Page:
Homosexuality In The Holocaust

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“We lived as if being gay was a state religion” (ProQuest). These were the words of a homosexual Holocaust survivor, Albrecht Brecker. The Holocaust was a treacherous time for many groups, discriminated and targeted because of their differing ideology from Hitler’s plan to create the “Aryan race”. One of those groups that struggled were the homosexuals in Nazi Germany. Homosexuals were persecuted by Nazis because they were unable to reproduce, therefore, in the Nazis’ eyes, they were rendered incapable of contributing to the German population. Many were sent to concentration camps and thousands were killed. The individuals in this group were incredibly strong, both emotionally and physically, even when they had experienced such horrid crimes…show more content…
Called Paragraph 175, this law stated that “An unnatural sex act committed between persons of male sex or by humans with animals is punishable by imprisonment; the loss of civil rights might also be imposed” (“Homosexuals & the Holocaust”). The law very loosely described what acts were defined as “illegal”. As Hitler rose to power in early 1930’s, this was one of the laws broadened by the Nazi Party. In 1935, the law became far more specific. The law states that a male who, “...commits lewd and lascivious acts with another male or permits himself to be so abused for lewd and lascivious acts, shall be punished by imprisonment” (“Paragraph 175”). This meant that men who were victims of sexual assault/abuse were sent to prison as well as their aggressor. Additionally, Paragraph 175 also bans any relation of sorts for any male to commit any indecent acts with another…show more content…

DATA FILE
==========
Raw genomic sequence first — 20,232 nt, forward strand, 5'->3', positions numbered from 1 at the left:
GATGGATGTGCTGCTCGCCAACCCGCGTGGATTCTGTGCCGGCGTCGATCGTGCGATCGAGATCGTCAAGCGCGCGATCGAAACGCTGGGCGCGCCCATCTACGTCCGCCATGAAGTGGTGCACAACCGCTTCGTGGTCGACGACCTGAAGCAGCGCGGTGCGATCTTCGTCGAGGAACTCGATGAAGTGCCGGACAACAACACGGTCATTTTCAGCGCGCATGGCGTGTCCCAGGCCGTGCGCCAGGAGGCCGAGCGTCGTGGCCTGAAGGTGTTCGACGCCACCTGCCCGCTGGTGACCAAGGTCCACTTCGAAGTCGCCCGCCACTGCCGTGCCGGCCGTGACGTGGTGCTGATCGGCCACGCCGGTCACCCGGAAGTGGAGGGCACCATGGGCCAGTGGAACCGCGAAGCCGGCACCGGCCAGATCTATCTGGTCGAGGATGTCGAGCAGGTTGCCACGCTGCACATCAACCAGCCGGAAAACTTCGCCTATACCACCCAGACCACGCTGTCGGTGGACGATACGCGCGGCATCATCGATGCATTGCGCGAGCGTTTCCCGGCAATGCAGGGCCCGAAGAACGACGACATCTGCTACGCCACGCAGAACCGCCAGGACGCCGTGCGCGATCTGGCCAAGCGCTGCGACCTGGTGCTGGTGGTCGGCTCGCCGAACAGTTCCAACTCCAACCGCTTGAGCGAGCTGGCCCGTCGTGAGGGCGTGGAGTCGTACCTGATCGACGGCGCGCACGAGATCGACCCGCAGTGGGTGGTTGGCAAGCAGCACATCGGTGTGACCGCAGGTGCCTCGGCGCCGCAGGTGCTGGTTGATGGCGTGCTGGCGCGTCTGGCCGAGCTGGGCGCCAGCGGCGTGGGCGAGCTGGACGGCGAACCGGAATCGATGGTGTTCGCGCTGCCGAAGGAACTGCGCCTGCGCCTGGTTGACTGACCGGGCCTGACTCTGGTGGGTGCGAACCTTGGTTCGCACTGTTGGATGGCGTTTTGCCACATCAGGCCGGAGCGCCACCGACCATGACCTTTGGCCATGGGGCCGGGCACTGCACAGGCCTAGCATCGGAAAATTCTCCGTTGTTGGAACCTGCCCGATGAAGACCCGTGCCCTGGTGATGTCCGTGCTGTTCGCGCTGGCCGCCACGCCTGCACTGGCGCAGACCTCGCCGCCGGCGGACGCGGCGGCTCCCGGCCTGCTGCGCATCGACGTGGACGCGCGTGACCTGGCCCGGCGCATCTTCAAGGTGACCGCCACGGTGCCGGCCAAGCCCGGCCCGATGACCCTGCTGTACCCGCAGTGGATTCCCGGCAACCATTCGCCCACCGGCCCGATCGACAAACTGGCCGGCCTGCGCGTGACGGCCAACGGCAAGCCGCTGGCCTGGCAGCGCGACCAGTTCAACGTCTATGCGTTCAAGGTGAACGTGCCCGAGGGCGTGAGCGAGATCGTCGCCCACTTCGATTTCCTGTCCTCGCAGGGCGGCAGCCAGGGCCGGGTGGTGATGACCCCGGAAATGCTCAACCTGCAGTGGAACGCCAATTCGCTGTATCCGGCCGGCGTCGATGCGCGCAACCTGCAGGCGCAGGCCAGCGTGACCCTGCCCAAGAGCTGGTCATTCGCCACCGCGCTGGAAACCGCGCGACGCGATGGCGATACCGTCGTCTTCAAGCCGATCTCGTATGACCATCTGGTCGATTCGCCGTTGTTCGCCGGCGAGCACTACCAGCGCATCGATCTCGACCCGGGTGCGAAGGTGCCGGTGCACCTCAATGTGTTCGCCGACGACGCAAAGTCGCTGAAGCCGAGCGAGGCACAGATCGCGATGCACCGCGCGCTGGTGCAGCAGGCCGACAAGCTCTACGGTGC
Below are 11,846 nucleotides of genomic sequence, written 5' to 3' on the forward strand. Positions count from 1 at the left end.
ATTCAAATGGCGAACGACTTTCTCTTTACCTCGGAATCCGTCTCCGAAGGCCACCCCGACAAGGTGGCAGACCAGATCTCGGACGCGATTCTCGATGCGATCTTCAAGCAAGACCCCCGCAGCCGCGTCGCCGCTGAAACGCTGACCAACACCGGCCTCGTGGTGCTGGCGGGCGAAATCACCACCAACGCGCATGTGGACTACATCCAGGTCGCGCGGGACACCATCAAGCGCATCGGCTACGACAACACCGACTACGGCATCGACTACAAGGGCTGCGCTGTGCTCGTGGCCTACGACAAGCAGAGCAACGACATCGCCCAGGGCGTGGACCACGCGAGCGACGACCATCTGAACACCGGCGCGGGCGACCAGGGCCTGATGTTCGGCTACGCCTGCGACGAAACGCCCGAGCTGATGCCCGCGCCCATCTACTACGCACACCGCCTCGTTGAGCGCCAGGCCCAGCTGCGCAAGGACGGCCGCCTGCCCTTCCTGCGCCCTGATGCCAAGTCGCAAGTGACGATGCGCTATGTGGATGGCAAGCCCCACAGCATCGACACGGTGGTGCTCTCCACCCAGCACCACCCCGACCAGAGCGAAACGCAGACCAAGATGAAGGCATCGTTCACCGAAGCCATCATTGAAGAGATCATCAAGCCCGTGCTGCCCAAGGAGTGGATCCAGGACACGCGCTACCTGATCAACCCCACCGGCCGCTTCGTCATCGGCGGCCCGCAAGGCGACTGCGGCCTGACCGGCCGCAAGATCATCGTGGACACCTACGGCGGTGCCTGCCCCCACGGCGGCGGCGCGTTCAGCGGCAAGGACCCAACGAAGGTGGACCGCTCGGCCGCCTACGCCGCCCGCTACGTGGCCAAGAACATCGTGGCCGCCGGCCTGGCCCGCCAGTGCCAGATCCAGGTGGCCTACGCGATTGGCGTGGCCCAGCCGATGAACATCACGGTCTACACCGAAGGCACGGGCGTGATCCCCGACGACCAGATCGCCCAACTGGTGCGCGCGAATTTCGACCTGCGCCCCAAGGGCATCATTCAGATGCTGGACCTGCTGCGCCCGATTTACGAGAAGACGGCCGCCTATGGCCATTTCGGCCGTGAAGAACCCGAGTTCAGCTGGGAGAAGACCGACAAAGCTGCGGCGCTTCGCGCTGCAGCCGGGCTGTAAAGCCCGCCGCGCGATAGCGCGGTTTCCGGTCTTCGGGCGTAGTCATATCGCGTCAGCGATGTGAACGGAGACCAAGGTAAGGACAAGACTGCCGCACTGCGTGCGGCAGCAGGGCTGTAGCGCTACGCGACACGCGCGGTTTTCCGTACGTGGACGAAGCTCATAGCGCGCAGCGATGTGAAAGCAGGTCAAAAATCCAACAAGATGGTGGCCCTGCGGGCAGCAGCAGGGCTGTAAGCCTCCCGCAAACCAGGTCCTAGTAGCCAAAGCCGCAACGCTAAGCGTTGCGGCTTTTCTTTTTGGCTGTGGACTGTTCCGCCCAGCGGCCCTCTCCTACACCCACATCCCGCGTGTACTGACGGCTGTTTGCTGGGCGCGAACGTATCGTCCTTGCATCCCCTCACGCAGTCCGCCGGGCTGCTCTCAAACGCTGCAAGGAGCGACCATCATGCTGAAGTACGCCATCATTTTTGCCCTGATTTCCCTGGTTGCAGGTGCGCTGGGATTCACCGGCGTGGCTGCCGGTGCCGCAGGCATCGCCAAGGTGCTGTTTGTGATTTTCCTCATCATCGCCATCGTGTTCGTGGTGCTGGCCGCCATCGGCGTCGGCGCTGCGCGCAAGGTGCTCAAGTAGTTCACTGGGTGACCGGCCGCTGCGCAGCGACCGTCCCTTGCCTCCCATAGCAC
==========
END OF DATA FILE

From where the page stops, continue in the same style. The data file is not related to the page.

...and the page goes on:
This was homosexual Holocaust survivor, Albrecht Becker’s recount of his life during the Third Reich. Becker had been staying in the United States while Paragraph 175 had been amplified. Despite living freely as a gay man, Becker had desired to go back to his home in Nazi Germany, and it was a sign of how safe gay men felt during that time. “This feeling of relative security despite Paragraph 175 was largely due to the well-known fact that the commander of the SA, Ernst Röhm, was gay” (Langham, “Under the shadow of Paragraph 175: Part 1: Albrecht Becker). It was a message to homosexuals in Germany at the time, that if a Nazi commander could be openly gay, then gays in Germany could live openly without fear of imprisonment as well. But, in June of 1934, a horrifying event known as the Night of Long Knives, would change all of that. The SA Army, a paramilitary group founded by Hitler, had murdered hundreds of Hitler’s political enemies, including Röhm, with Hitler’s power as “supreme leader” threatening the lives of many gay men in Germany. After the Night of Long Knives, “... the situation for gays continued to remain quiet throughout the rest of the year until the beginning of 1935…” (Langham, “Under the shadow of Paragraph 175: Part 1: Albrecht Becker). In early 1935, Becker had received a summons to

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